im a little confused but, youre saying i can just swap the x in the numerator with the |x| in the denominator, and get |x|-xcos(x)/x or |x|/x⋅(1-cos(x)) ??

#### Erenjaeger

somewhere youre going to have to cancel an x correct ? to get it out of 0/0 form

#### Mark44

Mentor
im a little confused but, youre saying i can just swap the x in the numerator with the |x| in the denominator, and get |x|-xcos(x)/x or |x|/x⋅(1-cos(x)) ??
Neither one is equal to the expression you started with. The first one you wrote just above is $|x| - \frac{x\cos(x)}x$. The second is $\frac{|x|}x - (1 - \cos(x))$.

#### Erenjaeger

Neither one is equal to the expression you started with. The first one you wrote just above is $|x| - \frac{x\cos(x)}x$. The second is $\frac{|x|}x - (1 - \cos(x))$.
can you explain how i would solve this then please

#### Mark44

Mentor
There are a couple of well-known trig limits, one of which can be used in this problem.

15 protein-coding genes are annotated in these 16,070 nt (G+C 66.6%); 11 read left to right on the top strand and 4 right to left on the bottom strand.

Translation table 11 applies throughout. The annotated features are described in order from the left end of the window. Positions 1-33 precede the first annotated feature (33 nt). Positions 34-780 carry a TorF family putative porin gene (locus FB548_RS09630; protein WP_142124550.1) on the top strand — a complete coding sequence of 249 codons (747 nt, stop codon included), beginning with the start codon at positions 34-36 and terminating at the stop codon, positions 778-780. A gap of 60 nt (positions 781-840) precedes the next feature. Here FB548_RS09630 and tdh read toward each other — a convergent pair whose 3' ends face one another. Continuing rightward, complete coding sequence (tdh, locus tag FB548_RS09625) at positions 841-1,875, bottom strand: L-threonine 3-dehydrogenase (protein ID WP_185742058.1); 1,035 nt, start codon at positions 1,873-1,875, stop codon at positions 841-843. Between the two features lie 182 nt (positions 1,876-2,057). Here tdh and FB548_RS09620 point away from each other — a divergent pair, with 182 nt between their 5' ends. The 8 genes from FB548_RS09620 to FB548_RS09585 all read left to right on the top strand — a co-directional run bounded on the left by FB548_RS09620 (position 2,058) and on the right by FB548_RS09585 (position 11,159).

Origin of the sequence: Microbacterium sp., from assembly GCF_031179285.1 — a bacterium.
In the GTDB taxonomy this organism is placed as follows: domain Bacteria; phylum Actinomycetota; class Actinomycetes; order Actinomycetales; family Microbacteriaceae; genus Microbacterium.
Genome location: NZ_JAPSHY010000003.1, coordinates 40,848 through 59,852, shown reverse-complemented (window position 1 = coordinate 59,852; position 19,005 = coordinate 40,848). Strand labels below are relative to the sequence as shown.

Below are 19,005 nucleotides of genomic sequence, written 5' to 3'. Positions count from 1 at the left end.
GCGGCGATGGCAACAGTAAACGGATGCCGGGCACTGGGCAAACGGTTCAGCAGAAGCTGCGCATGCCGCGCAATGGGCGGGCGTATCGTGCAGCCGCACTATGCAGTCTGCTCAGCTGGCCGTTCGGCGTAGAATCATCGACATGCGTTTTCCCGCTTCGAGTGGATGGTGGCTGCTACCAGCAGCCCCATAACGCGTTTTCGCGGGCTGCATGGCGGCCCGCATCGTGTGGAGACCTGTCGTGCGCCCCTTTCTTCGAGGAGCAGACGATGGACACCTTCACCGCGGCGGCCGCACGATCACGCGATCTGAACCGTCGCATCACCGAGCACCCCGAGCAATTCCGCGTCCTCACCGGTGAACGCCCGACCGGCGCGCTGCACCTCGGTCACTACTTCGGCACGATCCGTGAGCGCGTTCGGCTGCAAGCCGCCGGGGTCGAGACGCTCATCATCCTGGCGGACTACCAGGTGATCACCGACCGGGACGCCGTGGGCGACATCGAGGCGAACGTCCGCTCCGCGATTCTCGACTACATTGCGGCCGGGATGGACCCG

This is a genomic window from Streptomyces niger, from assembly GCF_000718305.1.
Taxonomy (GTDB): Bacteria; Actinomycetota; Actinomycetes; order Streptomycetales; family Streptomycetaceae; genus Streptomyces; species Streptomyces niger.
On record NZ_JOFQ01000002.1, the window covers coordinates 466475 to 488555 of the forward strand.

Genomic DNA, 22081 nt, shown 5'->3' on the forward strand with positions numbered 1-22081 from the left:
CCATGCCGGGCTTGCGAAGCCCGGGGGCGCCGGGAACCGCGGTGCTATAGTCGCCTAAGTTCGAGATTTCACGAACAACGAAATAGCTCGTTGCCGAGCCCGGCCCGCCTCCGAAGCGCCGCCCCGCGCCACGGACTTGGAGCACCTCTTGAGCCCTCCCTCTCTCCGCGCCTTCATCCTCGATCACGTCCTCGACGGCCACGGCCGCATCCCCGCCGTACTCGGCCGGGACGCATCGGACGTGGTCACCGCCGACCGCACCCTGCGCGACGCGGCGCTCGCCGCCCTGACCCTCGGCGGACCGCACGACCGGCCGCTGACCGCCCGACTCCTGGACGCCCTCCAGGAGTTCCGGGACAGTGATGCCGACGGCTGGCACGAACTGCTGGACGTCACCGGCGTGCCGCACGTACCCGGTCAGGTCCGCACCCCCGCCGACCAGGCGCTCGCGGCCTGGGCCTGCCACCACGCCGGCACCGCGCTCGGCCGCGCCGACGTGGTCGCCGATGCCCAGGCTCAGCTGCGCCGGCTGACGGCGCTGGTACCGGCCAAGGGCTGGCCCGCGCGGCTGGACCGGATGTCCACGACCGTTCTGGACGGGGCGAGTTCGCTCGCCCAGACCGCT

#### Erenjaeger

There are a couple of well-known trig limits, one of which can be used in this problem.
are you meaning as x approaches 0 for cos(x) then cos(x)=1

#### Mark44

Mentor
are you meaning as x approaches 0 for cos(x) then cos(x)=1
No, that's not the one. It's slightly more complicated.

#### Ray Vickson

Homework Helper
Dearly Missed
are you meaning as x approaches 0 for cos(x) then cos(x)=1
You can use l'Hospital's rule to evaluate $\lim_{x \to 0} \frac{1 - \cos x}{x}$. That eliminates the 0/0 problem, and that is why l'Hospital invented the method. And that is why every calculus book ever written has a section on it.

#### Erenjaeger

You can use l'Hospital's rule to evaluate $\lim_{x \to 0} \frac{1 - \cos x}{x}$. That eliminates the 0/0 problem, and that is why l'Hospital invented the method. And that is why every calculus book ever written has a section on it.
okay that was probably the most helpful thing post yet, so then lim x → 0 ( x(1-(cos(x))/|x| ) the derivative of the bottom is going to be 1 and the derivative of the top will be found using chain rule correct? so if we take (1-cos(x)) = u then dy/dx of the numerator will be dy/dx (x) ⋅ dy/dx (1-cos(x)) and we know derivative of x will be 1 so its 1⋅(0-(-sin(x))) therefore, dy/dx of numerator is 1⋅sin(x) and sin(0)=0 and 1⋅0=0 so the answer is 0/1 which is 0?